Always try to showcase the following in the way you communicate:
- Professional attitude: with proper email etiquette, you and your employees come across as more professional to the recipient.
- Effective communication: when you adhere to correct email etiquette, all the messages sent are direct and informative.
- Reputation protection: maintaining good email etiquette helps prevent minor mistakes, typos, and abandoned emails that can harm your reputation.
Even though email etiquette is not rocket science, what it offers is more beneficial than you might imagine.
Email etiquette tips for better customer service
In terms of email etiquette, there are always opportunities for improvement. Among other things, you can adjust your brand’s tone of voice, optimize the size of your messages, include an email signature, and experiment with design.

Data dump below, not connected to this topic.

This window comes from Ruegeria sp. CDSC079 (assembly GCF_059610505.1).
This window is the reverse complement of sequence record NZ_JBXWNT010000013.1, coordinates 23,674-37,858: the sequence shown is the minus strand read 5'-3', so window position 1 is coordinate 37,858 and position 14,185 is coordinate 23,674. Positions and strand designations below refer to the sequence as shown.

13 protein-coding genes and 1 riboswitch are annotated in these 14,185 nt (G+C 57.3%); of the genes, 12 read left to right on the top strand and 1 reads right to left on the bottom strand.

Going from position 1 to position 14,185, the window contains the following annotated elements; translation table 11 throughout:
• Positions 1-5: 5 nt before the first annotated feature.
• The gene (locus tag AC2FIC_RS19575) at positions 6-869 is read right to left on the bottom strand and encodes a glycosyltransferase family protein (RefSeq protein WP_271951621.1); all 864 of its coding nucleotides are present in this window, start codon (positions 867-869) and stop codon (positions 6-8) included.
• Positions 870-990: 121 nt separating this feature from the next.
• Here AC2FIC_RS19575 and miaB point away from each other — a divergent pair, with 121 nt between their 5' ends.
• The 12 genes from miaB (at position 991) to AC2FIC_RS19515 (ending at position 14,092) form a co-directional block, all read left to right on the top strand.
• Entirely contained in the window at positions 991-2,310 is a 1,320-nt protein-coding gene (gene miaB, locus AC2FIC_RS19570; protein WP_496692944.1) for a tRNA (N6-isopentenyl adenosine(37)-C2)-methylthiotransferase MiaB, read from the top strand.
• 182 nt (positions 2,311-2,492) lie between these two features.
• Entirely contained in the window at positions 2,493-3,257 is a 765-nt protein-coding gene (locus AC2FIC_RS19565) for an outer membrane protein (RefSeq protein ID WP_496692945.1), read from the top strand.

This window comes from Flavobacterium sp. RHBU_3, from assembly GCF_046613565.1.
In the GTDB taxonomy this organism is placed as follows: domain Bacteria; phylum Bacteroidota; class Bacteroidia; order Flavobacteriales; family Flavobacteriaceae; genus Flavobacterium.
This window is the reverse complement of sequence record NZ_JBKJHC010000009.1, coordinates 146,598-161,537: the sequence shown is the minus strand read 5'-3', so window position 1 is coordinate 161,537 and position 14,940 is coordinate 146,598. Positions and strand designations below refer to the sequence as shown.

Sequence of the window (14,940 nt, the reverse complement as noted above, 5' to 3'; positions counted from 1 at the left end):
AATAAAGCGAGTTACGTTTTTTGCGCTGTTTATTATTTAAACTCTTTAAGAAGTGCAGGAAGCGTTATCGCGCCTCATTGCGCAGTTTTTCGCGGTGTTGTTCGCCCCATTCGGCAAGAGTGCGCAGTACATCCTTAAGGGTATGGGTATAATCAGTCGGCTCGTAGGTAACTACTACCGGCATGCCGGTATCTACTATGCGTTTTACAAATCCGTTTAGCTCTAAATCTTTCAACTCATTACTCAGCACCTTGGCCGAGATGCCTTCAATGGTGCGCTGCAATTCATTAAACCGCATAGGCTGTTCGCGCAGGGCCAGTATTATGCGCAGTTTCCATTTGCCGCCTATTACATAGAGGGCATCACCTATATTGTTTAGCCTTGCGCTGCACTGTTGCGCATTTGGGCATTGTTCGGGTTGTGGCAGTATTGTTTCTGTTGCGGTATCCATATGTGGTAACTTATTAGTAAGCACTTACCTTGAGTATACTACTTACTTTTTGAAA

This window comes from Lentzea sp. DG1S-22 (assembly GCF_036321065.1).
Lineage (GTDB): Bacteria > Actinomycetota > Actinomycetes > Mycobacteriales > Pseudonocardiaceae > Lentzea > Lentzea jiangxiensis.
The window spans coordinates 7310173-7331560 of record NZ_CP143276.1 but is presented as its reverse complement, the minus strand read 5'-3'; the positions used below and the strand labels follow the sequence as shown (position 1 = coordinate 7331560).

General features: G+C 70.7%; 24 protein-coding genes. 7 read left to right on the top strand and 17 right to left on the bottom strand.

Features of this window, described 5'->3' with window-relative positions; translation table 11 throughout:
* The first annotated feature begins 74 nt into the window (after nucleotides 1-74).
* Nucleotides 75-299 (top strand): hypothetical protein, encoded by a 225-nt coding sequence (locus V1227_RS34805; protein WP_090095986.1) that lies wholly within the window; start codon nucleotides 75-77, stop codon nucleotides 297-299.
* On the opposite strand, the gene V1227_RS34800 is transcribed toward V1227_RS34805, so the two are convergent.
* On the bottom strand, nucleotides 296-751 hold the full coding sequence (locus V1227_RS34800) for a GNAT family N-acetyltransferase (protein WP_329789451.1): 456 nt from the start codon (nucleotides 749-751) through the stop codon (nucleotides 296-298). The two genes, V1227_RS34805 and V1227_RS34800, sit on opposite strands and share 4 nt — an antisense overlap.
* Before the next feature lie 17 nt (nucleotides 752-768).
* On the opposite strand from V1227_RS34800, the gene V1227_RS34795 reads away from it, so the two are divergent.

Here are seven tips to help you to perfect your customer service email etiquette.
Write in a professional tone
The term “professional tone” means something different to everyone. Some people think that email message without mistakes is already professional enough, while others consider formal language without bias and slang to be the one.
No matter the definition, to maintain a professional writing style and effectively communicate through email, keep in mind the following techniques:
- Analyze the brand’s target audience. Some companies will need to adhere to formal language and choose “Dear Mr. Alex Smith” over “Hey Alex.” That’s okay. As long as it suits your brand’s values, niche, and audience, of course. If you are using an informal or casual tone in your communication model, be sure not to get too personal.